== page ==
Vancouver picks up the Wrecking Ball and runs with it

Well, that rocked. Vancouver’s Wrecking Ball, which opened with an all-party debate on the arts and then moved into a cabaret of political theatre, went off tonight with a bang, and judging from the amount and enthusiasm of the attendees, was a good indication of a freshly politicized artistic front.

The anti-Harper sentiment in the Stanley Theatre was palpable, it hung heavy in the air like smoke from the wings. The place was packed for the start of the debate, which was gently and efficiently moderated by Hal Wake, Artistic Director of the Vancouver International Writer’s and Reader’s Festival, who delivered questions submitted by members of our arts community. All four Federal parties were represented, only three of them were from from Vancouver Centre. Conservative candidate Lorne Mayencourt declined to attend, so John Cummins from Delta-Richmond East filled in the gap. Fortunately the crowd’s dissension consisted mainly of a few audience members voicing their displeasure at his party’s policies and some persistent hissing in response to his somewhat repetetive responses. Despite some rather cheeky verbal policy sparring between the candidates everyone was reasonably polite and well-behaved. Peter Birnie delivers a comprehensive play-by-play here.

Moderator Hal Wake watches Michael Byers (NDP), Adriane Carr (Green), John Cummins (Con) and Hedy Fry (Lib) administer a vigorous pandering to the crowd
Moderator Hal Wake watches Michael Byers (NDP), Adriane Carr (Green), John Cummins (Con) and Hedy Fry (Lib) administer a vigorous pandering to the crowd

From there the night was turned over to Spirit of the West’s John Mann and local actor and theatreist Jonathon Young, and the Wrecking Ball was in full swing. Some highlights:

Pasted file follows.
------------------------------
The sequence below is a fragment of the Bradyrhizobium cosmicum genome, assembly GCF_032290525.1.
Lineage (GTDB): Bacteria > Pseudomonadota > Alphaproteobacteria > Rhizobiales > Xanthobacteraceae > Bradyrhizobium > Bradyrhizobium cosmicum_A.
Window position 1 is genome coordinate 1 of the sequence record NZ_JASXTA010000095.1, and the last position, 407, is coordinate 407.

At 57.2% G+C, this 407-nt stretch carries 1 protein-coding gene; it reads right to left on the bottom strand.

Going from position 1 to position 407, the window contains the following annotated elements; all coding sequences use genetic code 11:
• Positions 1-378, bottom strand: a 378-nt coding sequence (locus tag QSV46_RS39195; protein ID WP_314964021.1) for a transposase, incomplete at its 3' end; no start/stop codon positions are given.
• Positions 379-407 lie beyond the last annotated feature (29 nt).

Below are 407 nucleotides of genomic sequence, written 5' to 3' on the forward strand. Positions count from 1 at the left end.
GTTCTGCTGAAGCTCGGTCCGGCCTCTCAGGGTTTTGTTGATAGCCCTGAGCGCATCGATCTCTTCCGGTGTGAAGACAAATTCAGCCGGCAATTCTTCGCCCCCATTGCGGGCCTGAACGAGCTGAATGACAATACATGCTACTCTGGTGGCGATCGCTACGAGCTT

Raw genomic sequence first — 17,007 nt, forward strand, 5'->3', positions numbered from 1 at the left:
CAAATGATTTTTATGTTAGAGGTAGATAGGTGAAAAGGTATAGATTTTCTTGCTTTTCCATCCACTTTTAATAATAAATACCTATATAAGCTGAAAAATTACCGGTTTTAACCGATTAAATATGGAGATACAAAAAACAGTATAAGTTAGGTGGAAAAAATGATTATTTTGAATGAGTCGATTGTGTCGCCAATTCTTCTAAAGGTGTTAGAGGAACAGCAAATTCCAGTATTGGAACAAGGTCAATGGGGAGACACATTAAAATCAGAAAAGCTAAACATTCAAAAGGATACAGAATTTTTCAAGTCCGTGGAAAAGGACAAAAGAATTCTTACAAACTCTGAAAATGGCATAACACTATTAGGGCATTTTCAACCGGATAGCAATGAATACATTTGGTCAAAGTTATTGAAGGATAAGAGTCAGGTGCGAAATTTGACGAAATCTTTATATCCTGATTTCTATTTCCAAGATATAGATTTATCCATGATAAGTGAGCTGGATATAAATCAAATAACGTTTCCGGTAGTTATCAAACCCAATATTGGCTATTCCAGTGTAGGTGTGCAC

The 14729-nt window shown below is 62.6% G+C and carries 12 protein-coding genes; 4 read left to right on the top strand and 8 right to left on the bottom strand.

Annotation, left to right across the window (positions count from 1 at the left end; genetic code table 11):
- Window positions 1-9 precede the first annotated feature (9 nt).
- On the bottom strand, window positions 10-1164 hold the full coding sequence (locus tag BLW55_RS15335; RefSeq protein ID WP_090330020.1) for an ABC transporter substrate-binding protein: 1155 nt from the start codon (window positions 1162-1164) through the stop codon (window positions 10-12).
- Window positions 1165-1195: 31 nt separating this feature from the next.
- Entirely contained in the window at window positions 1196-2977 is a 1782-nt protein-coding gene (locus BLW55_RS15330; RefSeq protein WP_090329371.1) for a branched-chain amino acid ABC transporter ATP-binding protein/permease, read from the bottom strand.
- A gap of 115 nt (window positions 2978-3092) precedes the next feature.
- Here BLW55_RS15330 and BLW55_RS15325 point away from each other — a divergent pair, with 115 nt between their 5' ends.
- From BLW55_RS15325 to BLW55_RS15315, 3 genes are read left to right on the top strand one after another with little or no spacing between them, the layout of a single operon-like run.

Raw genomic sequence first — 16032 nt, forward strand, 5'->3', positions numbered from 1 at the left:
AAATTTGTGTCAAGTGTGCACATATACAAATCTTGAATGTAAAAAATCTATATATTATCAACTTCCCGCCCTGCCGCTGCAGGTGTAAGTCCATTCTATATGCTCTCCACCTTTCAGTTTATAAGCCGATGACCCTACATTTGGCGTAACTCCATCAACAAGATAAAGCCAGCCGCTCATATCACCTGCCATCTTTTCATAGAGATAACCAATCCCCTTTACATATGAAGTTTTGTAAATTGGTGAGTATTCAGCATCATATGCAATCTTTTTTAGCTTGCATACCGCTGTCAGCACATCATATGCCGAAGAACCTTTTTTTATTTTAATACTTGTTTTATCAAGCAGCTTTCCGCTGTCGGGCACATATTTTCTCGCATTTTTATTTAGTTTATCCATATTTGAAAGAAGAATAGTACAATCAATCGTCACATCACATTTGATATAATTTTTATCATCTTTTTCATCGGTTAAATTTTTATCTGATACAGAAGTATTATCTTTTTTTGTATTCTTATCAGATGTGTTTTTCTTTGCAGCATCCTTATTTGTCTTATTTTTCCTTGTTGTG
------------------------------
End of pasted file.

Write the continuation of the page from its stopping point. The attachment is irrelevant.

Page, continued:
Mann and Young Master the Ceremonies

Writer Alex Ferguson delivered a Buddhist koan to Mr. Harper, tounge firmly in cheek

Us, on the phone with the Victoria Wrecking Ball. Uplink provided by the technological wizardry of Jonathon Young.

Rick Dobran as Harper’s assistant, Kevin McNulty as Harper in Lucia Frangioni’s ‘The Ordinary Canadian’. Directed by Michèle Lonsdale Smith. Best line: “With all due respect sir, Jesus wouldn’t vote for you”.

Local punk legend Joey “Shithead” Keithley ripped into the night with a kind of ‘DOA Unplugged’ set. And killed it. Damn, but can this man still tear up a guitar.

David Bloom reads Judith Thompson’s ‘Nail biter’, a stunning new monologue about the Omar Khadr case, a Canadian citizen arrested at 15 on suspicion of murdering an American soldier in Afghanistan. A provocative and predictably meaty piece.

Michael Turner (Hard Core Logo) wrote ‘A Two-Hander’ for the party. You haven’t lived until you’ve seen Jonathon Young play Stephen Harper. (Shown here with actor Laara Sadiq.) The sweater vest was one of four ‘authentic and autographed’ Harper sweaters he was giving away to the crowd.

Bill Richardson of the CBC had agreed to write a piece for the night, but Mann announced that he had canceled due to the CBC policy of ‘remaining at arm’s length from anything political.’ Boo. In its place to end the night was a epically sarcastic bit of cabaret called ‘Extraordinary People’, written by Allison Badger (I think), and directed by the Arts Club’s Bill Millerd, set at one of our typical gala artist soirees, darling. You know, the kind we’re always frequenting with our gobs of cash and privilege.

Allan Morgan and Katie Wright

Jennifer Lyon and Bill Dow

It was an honour to be among that crowd and those artists tonight, and it feels like something’s started rolling. I, for one, think we need a whole lot more of this kind of thing. Anyone else have any thoughts or stories around the first nation-wide Wrecking Ball?


  1. I thoroughly enjoyed this evening. The forum was very informative. The Wrecking Ball Cabaret was BRILLIANT.

  2. This was an incredible event – as a young artist, I feel like I will emerge into an arts community with more unity, fight, and fire than ever before. It was actually quite moving to see the seats at the Stanley quickly fill up, with the crowd starting to assembly by the doorways and sit on the stairs. Equally thrilling was hearing these politicians wax poetic on the value of art – and even believing some of it! Not to mention the fantastic Wrecking Ball entertainment. The rather foxy Jonathan Young and John Mann were excellent hosts for the evening. All in all an exciting night of politics and passion – bravo!

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